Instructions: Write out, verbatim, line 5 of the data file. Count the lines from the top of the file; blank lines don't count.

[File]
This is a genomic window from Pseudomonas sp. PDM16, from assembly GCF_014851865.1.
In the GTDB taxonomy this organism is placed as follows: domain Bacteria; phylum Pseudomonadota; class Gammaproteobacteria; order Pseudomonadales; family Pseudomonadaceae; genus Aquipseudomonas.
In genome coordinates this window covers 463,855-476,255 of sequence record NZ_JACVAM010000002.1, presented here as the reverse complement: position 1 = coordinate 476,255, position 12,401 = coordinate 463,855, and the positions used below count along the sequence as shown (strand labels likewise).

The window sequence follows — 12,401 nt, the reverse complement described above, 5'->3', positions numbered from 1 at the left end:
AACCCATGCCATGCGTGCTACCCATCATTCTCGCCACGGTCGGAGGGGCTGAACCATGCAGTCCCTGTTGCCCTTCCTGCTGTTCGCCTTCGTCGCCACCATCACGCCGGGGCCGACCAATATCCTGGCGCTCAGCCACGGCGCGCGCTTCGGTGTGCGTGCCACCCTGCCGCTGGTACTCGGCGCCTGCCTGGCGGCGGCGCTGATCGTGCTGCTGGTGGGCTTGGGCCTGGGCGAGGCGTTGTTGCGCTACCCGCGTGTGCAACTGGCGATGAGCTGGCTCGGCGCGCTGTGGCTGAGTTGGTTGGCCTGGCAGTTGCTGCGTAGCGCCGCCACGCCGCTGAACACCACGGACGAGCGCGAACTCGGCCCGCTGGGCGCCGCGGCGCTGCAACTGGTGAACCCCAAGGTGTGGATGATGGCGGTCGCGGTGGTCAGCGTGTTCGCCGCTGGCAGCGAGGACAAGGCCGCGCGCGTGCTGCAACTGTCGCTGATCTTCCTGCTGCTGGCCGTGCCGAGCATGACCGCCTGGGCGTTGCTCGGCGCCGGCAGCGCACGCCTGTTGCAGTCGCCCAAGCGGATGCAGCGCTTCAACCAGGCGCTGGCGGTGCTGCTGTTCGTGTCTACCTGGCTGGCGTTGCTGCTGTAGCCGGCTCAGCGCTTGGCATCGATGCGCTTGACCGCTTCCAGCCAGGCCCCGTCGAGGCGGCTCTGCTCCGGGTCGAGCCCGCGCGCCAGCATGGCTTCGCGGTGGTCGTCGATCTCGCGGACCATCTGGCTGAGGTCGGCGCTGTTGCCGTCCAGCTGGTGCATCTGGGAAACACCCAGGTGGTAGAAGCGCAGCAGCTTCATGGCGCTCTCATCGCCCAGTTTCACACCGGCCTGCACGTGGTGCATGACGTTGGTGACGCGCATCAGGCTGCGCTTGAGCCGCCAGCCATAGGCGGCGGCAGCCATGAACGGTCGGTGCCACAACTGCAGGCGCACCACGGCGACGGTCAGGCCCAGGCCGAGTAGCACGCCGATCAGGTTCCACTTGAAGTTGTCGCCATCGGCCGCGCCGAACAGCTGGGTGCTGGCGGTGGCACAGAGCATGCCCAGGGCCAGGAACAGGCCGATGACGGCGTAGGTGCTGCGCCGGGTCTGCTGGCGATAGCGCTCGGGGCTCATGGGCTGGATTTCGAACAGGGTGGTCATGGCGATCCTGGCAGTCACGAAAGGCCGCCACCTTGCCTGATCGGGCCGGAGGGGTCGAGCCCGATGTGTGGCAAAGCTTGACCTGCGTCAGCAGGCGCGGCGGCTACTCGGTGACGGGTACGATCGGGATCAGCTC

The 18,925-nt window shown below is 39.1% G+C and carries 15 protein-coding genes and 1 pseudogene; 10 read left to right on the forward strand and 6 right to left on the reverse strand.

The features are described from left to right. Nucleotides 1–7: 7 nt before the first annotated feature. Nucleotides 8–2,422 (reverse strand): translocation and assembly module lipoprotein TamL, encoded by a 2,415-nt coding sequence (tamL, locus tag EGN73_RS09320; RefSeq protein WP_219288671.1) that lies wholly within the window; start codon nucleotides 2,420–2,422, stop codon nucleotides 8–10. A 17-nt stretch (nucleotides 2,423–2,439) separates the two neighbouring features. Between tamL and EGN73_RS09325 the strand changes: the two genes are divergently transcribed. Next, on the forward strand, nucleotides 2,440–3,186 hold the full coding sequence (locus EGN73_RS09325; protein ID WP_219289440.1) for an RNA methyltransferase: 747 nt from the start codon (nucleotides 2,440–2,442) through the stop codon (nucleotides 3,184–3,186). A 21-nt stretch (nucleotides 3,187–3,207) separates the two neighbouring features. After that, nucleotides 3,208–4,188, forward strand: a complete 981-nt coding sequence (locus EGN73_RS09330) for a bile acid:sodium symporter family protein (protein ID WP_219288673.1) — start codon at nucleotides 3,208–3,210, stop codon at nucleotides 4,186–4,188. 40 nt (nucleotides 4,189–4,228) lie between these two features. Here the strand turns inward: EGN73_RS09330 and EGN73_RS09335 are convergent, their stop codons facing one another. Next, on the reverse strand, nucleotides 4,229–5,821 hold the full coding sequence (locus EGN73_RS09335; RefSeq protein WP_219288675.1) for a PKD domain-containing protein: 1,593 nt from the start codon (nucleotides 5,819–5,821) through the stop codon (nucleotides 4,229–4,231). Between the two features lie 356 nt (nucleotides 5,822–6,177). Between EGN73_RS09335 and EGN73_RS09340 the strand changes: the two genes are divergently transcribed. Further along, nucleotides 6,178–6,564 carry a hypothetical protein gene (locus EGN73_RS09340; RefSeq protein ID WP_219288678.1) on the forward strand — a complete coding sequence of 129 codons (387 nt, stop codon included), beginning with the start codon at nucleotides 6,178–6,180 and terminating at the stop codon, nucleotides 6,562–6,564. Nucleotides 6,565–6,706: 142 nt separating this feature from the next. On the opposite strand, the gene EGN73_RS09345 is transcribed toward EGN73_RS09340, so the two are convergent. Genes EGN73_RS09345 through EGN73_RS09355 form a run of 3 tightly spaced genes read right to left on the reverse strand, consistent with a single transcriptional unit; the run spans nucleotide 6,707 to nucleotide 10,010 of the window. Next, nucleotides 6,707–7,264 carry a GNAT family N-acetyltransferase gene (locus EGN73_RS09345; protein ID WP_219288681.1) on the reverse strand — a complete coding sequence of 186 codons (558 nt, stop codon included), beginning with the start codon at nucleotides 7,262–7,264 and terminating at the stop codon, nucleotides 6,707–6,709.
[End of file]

AACCCATGCCATGCGTGCTACCCATCATTCTCGCCACGGTCGGAGGGGCTGAACCATGCAGTCCCTGTTGCCCTTCCTGCTGTTCGCCTTCGTCGCCACCATCACGCCGGGGCCGACCAATATCCTGGCGCTCAGCCACGGCGCGCGCTTCGGTGTGCGTGCCACCCTGCCGCTGGTACTCGGCGCCTGCCTGGCGGCGGCGCTGATCGTGCTGCTGGTGGGCTTGGGCCTGGGCGAGGCGTTGTTGCGCTACCCGCGTGTGCAACTGGCGATGAGCTGGCTCGGCGCGCTGTGGCTGAGTTGGTTGGCCTGGCAGTTGCTGCGTAGCGCCGCCACGCCGCTGAACACCACGGACGAGCGCGAACTCGGCCCGCTGGGCGCCGCGGCGCTGCAACTGGTGAACCCCAAGGTGTGGATGATGGCGGTCGCGGTGGTCAGCGTGTTCGCCGCTGGCAGCGAGGACAAGGCCGCGCGCGTGCTGCAACTGTCGCTGATCTTCCTGCTGCTGGCCGTGCCGAGCATGACCGCCTGGGCGTTGCTCGGCGCCGGCAGCGCACGCCTGTTGCAGTCGCCCAAGCGGATGCAGCGCTTCAACCAGGCGCTGGCGGTGCTGCTGTTCGTGTCTACCTGGCTGGCGTTGCTGCTGTAGCCGGCTCAGCGCTTGGCATCGATGCGCTTGACCGCTTCCAGCCAGGCCCCGTCGAGGCGGCTCTGCTCCGGGTCGAGCCCGCGCGCCAGCATGGCTTCGCGGTGGTCGTCGATCTCGCGGACCATCTGGCTGAGGTCGGCGCTGTTGCCGTCCAGCTGGTGCATCTGGGAAACACCCAGGTGGTAGAAGCGCAGCAGCTTCATGGCGCTCTCATCGCCCAGTTTCACACCGGCCTGCACGTGGTGCATGACGTTGGTGACGCGCATCAGGCTGCGCTTGAGCCGCCAGCCATAGGCGGCGGCAGCCATGAACGGTCGGTGCCACAACTGCAGGCGCACCACGGCGACGGTCAGGCCCAGGCCGAGTAGCACGCCGATCAGGTTCCACTTGAAGTTGTCGCCATCGGCCGCGCCGAACAGCTGGGTGCTGGCGGTGGCACAGAGCATGCCCAGGGCCAGGAACAGGCCGATGACGGCGTAGGTGCTGCGCCGGGTCTGCTGGCGATAGCGCTCGGGGCTCATGGGCTGGATTTCGAACAGGGTGGTCATGGCGATCCTGGCAGTCACGAAAGGCCGCCACCTTGCCTGATCGGGCCGGAGGGGTCGAGCCCGATGTGTGGCAAAGCTTGACCTGCGTCAGCAGGCGCGGCGGCTACTCGGTGACGGGTACGATCGGGATCAGCTC